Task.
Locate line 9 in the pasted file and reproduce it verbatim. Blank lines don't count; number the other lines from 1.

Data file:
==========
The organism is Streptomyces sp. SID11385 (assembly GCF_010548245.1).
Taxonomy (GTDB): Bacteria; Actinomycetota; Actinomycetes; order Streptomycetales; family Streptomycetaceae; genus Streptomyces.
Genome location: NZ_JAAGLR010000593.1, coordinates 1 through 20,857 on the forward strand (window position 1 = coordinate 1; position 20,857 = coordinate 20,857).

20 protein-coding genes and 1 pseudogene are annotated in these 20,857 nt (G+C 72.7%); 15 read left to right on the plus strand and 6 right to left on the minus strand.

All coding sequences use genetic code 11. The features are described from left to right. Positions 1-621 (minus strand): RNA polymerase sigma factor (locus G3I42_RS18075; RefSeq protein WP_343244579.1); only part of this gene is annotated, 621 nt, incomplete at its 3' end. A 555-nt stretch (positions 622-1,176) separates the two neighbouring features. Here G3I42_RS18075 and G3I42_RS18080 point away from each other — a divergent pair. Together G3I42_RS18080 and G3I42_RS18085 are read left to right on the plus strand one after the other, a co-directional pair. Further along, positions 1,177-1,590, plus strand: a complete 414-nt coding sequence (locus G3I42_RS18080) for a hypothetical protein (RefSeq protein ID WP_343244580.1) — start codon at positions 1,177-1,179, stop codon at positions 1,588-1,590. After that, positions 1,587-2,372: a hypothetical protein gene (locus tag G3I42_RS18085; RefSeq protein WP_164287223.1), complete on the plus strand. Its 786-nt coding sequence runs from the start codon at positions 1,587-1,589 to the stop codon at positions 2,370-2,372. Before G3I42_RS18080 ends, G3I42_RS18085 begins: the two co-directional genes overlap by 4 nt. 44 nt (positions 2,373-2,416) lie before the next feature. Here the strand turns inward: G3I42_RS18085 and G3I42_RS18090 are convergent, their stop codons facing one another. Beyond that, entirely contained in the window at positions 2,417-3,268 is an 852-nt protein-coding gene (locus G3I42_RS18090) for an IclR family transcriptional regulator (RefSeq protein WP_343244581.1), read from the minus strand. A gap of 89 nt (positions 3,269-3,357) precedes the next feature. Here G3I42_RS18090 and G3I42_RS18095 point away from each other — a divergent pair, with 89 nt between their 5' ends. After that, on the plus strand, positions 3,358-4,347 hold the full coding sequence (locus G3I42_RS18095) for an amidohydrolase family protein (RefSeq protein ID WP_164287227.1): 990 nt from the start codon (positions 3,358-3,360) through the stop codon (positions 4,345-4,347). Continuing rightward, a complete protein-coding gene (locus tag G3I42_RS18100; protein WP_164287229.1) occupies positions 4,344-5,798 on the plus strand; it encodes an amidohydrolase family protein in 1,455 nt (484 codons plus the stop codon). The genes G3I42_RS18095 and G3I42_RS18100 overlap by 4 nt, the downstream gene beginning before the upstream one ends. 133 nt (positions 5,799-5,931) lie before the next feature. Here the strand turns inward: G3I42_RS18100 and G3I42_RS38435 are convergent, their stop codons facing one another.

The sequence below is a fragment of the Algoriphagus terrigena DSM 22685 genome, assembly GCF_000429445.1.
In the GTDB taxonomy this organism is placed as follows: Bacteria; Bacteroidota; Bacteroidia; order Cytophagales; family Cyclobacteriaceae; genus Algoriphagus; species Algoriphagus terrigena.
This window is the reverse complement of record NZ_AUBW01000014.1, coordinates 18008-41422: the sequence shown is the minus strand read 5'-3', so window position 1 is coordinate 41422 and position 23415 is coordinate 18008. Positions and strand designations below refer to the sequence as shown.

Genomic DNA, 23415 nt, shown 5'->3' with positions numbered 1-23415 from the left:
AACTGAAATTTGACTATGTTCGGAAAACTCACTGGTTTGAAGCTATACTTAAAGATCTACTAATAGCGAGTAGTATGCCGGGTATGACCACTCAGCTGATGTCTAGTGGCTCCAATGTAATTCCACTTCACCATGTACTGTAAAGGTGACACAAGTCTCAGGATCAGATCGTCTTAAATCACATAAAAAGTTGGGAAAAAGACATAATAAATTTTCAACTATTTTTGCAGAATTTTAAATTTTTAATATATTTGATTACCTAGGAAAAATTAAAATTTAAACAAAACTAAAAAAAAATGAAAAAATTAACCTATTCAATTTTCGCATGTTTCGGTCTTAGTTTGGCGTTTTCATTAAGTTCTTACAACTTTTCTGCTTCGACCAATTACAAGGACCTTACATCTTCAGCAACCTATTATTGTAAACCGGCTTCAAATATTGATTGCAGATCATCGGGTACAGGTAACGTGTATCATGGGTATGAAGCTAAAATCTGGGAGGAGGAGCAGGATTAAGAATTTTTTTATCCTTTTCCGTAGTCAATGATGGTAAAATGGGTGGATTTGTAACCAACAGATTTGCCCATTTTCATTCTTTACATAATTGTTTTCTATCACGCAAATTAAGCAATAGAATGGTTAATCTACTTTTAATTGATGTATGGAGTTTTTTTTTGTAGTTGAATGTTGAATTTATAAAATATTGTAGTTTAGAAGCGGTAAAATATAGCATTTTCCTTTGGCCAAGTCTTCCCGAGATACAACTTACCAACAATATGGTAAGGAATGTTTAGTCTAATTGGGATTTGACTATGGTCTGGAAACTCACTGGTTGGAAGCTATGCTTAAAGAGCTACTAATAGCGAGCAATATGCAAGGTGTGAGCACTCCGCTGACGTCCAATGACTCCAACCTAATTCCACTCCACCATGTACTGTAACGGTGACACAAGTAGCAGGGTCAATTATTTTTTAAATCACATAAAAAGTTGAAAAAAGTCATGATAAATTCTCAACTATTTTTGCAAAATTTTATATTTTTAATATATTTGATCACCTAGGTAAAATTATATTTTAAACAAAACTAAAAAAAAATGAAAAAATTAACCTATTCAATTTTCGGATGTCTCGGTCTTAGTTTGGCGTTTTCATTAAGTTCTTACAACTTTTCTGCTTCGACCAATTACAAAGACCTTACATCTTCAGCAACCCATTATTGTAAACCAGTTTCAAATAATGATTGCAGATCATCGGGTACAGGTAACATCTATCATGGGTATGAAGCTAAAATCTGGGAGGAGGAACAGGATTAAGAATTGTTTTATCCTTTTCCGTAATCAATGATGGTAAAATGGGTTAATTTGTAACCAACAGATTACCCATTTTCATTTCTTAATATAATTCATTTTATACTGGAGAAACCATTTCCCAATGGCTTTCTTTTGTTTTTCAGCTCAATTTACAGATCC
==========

Genomic DNA, 23415 nt, shown 5'->3' with positions numbered 1-23415 from the left: